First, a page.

The holidays are fast approaching, which means you’ll need presents for the kids. Besides clothes and other stuff, they may like, toys are always part of most children’s Wishlist. The best thing to go about choosing one is to consider what they would like and their safety.
Buying toys for children is a task that parents and guardians shouldn’t shrug off. Instead, it’s a decision you should mind with care and purpose because a child’s enjoyment isn’t the only thing at stake. You should also think about their safety, as toys could also harm them.
Good thing manufacturers and seller has made it easier for parents to distinguish safe toys from unsafe ones. With that said, you can also practice habits to make the best choice. Here are tips you can abide by for buying safe toys to protect your children.
Avoid toys with small parts for toddlers
If you’re buying toys for toddlers under three years old, you shouldn’t pick ones with small parts. That’s because children that young still tend to put things inside their mouths, and toys with small parts present choking hazards. Their manufacturers and regulatory agencies test those kinds of toys to identify if they’re likely to be a choking hazard for toddlers.
Toys with small parts are placed inside choke test cylinders or no-choke testing tubes to see if they fit. If they do, that toy is tagged with a warning label that indicates it’s a choking hazard to kids under three years old. That warning label is called age grade, which classifies toys according to the children’s age their appropriate for.
Avoid other choking hazards
Choking hazards are usually present in toys; that’s why receiving consumer complaints about them is normal. As an adult, it’s your responsibility to know which toys are choking hazards because it’s better to be informed about these things before it gets too late. Here are other choking hazards on toys you should be aware of:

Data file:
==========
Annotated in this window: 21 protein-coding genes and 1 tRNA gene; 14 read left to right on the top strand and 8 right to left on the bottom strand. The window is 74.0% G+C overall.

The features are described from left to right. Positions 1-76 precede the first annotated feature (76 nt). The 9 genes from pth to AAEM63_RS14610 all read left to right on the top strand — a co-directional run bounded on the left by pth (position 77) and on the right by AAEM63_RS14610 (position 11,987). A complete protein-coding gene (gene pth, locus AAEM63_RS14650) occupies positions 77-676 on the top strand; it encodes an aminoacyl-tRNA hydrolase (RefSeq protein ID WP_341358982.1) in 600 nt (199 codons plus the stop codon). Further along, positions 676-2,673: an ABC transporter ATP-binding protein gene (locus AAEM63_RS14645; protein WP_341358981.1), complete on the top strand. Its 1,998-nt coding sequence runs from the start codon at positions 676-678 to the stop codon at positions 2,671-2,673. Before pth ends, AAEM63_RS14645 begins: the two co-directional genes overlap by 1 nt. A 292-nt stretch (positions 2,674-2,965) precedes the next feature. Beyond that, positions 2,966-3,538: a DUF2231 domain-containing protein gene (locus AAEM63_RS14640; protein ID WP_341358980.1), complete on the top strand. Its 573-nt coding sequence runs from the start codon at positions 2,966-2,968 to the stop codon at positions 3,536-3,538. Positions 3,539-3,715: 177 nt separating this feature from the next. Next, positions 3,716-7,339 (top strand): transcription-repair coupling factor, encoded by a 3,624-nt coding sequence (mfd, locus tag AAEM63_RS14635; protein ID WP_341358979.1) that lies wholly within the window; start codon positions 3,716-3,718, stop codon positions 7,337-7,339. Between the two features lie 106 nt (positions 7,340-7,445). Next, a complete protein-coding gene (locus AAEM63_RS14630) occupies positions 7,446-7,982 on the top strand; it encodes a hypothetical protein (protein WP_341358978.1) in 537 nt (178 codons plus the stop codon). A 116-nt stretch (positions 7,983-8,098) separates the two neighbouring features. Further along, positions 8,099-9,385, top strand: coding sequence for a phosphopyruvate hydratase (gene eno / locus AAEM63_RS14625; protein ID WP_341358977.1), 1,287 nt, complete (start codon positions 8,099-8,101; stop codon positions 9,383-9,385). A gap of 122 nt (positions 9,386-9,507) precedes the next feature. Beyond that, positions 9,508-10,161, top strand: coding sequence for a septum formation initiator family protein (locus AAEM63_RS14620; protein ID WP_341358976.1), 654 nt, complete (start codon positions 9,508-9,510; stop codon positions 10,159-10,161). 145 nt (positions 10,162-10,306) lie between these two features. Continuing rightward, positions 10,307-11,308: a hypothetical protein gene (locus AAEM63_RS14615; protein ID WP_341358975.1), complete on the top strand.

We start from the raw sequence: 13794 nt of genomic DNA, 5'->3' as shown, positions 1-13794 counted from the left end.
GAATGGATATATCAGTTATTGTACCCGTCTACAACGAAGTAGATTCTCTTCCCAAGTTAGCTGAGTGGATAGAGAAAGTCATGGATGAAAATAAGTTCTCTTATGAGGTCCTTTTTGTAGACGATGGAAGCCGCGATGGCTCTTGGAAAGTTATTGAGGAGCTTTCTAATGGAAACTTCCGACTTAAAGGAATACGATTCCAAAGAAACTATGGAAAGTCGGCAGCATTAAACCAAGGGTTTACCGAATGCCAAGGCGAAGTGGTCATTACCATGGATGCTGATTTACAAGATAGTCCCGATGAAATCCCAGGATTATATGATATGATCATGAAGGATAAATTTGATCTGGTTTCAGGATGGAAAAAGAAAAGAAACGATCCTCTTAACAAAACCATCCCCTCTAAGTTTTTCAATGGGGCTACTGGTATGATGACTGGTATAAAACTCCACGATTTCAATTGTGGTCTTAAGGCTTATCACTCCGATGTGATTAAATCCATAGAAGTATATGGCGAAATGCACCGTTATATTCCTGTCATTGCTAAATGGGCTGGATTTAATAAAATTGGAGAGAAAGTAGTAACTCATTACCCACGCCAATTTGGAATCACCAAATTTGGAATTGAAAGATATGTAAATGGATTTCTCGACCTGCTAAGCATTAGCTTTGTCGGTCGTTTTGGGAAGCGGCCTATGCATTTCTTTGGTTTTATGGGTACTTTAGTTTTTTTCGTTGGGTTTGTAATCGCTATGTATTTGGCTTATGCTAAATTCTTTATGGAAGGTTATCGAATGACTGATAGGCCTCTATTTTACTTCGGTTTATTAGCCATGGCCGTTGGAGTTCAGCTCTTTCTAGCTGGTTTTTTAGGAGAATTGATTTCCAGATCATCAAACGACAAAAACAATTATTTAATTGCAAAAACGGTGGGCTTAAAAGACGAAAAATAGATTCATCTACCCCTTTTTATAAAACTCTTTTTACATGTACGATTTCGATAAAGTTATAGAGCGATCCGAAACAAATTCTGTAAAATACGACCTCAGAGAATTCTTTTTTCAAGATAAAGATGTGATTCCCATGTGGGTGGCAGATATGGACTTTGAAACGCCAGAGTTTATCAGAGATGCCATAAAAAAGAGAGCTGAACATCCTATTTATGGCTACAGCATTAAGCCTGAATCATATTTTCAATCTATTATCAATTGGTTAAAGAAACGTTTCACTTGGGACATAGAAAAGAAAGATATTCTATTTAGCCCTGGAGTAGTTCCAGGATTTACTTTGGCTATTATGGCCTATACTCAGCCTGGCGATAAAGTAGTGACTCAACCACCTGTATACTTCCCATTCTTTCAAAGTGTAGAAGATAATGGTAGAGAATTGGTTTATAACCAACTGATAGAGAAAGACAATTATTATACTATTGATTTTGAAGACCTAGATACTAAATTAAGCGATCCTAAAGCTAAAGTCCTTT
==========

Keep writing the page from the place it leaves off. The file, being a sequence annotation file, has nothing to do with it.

- Uninflated or broken balloons (a choking danger for kids under eight years old)
- Stuffed toys. Make sure you only purchase ones with secure parts such as eyes and nose when buying for toddlers.
- Marbles, balls, and games with balls that are 1.75 inches small in diameter or less
- Toys with small and loose magnets or magnetic pieces because when two magnets connect, they can be swallowed and cause intestine blockage
Buy protective gear for ride-ons
If the child is at that age where they want to ride, let them. Just make sure that they’re safe when they’re doing it. Besides the usual reminders you could give them, you should also buy protective gear when you give them ride-ons.
Bicycles, scooters, and skateboards are all nice toys, but they also have health hazards. Children may injure themselves while riding them, so make them wear protective gear whenever they do. They should have a helmet and knee pad to help avoid ghastly injuries.
Only buy toys with volume control
Children’s hearing is more delicate, making them more prone to hearing problems when constantly listening to loud sounds. That’s why toys that make sounds are subjected to safety standards to limit their sound level.
When buying toys with sounds, you should buy ones that have volume control. That way, you or your child can control the loudness of its sound. Only set them to an acceptable level whenever they’re playing with it around you so it won’t disturb or trouble anybody else and damage their hearing.
Consider proper storage
Safe toys are great, but you also have to consider how and where you’ll store them. Proper storage makes your surroundings safer when dealing with toys, regardless of their size. Therefore, you should think about the space you’ll place them and the containers where you’ll keep them.
For example, ensure that lidded toy boxes can’t be locked and has safety features. It’s so your kid’s fingers don’t get caught in them when they put the toys back inside their boxes.
Take care of your children by ensuring that they play with safe toys and their surroundings when they play. Give them satisfaction with a great toy and gift yourself fewer worries about their safety.